birds in a barrel's mission is to release creative nonfiction into the wild.

40 Days & 40 Writes is its first project.

Looking to the End

We were not prepared for this change in our father. He was fine one night, in the hospital the next, now in a rehabilitation facility where he is working hard to get better but where he is suffering from the hospital doldrums, or perhaps some sudden breakage that happens when we get older--just as our bones become brittle, so can our minds.

My sister and I have danced around the issue of what we would do should Dad begin to lose his ability to get around, to care for himself, and to be independent. We've never addressed it head on with him or with each other. We are not prepared to do so now, but we are pretty sure this is the beginning of some change that will be irreversible. A normal change, one that we all will face as we start to approach an end, but a change few of us truly plans for.

Dad has certainly not planned for it. I think he thought (he may still think, though I doubt it right now in his altered, diminished state) he was invincible, maybe not immortal, but even at the age of 91 he thought he had many more years of a happy, productive life ahead. And he may. This could simply be a harbinger of what may come ahead but one that allows him to return to his life of living alone at home. He is sad and frustrated in his hospital room, yet still trying hard to rise above the situation. My sister and I are worried, sad, and trying hard to look past this hospital room and anticipate what we should do next to prepare for his possibly neediness without stepping on his independence. We are not prepared to do that just yet.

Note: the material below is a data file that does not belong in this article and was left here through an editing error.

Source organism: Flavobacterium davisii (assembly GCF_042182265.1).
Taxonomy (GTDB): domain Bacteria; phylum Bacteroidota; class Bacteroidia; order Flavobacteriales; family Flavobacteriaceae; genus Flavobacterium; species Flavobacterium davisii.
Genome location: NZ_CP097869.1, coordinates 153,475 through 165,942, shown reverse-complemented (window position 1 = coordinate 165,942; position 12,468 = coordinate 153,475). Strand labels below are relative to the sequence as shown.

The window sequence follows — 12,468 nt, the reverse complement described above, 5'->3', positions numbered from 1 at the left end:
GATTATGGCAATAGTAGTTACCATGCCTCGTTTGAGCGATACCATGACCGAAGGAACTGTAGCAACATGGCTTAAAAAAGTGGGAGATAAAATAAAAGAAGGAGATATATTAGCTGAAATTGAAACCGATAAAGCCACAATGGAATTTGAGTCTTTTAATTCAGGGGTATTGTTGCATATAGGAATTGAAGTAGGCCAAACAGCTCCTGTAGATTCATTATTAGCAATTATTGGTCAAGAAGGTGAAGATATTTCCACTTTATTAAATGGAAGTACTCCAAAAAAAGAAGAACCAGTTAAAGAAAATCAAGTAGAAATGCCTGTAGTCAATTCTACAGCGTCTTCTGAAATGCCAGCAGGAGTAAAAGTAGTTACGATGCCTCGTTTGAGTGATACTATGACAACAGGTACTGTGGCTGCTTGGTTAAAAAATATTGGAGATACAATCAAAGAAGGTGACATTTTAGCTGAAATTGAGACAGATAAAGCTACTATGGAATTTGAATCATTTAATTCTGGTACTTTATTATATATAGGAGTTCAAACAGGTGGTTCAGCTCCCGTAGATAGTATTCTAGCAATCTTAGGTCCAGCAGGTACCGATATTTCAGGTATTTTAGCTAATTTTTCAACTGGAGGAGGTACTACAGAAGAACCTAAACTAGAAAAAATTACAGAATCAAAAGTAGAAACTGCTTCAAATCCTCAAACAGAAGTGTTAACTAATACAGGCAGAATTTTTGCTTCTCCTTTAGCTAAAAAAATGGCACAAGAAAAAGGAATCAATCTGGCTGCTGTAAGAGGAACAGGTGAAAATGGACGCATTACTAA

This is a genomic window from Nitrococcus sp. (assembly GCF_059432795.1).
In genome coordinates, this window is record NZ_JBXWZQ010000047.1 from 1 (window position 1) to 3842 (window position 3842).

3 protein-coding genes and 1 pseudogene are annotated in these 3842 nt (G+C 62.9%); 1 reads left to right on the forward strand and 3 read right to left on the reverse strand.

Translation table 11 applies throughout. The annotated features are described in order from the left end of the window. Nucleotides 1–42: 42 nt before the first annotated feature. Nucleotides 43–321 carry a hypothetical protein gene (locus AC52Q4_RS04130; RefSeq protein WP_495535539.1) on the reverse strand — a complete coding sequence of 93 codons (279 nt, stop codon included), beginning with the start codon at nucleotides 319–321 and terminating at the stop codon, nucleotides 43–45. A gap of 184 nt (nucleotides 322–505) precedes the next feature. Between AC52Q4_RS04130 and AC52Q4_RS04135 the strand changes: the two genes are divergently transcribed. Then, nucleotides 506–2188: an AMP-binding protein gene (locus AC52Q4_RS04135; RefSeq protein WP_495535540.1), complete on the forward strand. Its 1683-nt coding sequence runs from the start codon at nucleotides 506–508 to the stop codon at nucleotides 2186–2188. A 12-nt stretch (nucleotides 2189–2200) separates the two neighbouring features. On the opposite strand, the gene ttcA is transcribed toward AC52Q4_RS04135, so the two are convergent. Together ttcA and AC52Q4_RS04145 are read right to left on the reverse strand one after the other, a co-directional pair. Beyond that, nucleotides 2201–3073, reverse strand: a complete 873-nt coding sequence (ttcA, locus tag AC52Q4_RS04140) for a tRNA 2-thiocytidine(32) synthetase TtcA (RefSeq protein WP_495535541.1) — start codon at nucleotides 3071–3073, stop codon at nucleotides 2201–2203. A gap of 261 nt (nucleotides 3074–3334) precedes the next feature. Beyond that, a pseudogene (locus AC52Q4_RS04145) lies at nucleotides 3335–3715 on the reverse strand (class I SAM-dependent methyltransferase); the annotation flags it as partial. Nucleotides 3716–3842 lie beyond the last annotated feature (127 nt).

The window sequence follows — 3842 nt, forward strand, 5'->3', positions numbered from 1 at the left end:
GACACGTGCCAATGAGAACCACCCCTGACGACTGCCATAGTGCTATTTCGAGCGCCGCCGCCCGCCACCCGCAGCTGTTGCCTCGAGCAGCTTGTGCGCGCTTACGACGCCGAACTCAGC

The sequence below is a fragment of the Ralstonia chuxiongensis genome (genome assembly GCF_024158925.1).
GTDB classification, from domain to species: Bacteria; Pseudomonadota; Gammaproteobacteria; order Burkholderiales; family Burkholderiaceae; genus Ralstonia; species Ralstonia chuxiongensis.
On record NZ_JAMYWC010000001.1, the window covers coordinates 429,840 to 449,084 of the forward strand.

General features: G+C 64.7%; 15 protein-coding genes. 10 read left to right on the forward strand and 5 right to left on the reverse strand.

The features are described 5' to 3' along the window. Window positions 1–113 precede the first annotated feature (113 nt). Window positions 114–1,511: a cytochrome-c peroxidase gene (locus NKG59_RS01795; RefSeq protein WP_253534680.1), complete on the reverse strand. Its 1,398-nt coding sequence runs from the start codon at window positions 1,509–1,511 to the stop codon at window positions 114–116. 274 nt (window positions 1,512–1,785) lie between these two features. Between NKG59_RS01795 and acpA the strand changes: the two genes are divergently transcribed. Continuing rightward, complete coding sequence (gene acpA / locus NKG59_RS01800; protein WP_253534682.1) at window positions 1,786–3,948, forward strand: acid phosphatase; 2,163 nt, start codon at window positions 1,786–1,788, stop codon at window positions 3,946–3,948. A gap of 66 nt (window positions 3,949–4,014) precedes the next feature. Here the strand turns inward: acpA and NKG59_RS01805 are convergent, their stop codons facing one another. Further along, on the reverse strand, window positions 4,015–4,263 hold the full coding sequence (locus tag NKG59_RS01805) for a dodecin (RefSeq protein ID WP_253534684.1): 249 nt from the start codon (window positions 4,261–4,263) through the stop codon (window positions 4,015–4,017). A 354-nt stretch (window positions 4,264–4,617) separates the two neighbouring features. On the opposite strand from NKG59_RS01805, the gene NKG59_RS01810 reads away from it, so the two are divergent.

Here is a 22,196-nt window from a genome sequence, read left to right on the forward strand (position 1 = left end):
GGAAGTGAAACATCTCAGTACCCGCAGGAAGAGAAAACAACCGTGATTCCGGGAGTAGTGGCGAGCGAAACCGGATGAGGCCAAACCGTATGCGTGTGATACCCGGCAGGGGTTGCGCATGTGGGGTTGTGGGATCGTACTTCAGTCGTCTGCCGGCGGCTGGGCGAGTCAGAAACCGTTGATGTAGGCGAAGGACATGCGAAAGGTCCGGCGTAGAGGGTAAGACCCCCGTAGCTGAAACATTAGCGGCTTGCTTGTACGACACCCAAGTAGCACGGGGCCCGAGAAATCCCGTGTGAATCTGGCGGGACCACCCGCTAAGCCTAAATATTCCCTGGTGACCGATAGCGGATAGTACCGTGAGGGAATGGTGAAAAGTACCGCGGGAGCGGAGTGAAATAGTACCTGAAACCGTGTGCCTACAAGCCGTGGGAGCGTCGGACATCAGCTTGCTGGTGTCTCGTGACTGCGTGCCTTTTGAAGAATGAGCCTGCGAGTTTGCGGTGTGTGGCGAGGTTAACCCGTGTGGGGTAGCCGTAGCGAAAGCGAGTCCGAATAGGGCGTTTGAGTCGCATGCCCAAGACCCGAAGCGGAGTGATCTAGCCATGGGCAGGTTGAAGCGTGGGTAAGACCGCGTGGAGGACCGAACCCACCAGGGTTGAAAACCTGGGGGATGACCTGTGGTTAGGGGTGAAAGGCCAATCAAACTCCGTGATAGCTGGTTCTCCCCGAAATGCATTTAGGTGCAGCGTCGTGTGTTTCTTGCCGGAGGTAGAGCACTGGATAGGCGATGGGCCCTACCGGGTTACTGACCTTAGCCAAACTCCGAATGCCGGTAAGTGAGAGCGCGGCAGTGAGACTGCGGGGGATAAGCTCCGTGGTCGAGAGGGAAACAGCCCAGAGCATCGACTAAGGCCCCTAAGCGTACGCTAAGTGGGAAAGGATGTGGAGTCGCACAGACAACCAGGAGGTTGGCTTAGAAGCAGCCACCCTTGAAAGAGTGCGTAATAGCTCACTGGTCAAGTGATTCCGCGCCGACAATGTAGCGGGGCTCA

As I drove home from the hospital tonight I was agonizing about this then I recalled a conversation Dad and I had several months ago when he uncharacteristically began to talk about his view of death. He told me that he believes in a higher being. My father waved his hand toward the back window of his house, which looks out on a wooded landscape from which deer and foxes and hawks and owls slip in and out, crossing past his windows and the sky.

"That is God," he said. "I don't believe in heaven and I don't think I will see my parents or your mother or anyone else at some pearly gate once I'm gone. I think I will just be asleep and be done. So I am living this time the best I can."

He has been living his time to it's fullest until this past week's illness arrived. He may still have much life to live fully when we are past this. I hope so. But if not, I think perhaps he is better prepared than we are--not for the easing out but definitely for the letting go.

Exhale Softly

Ready or Not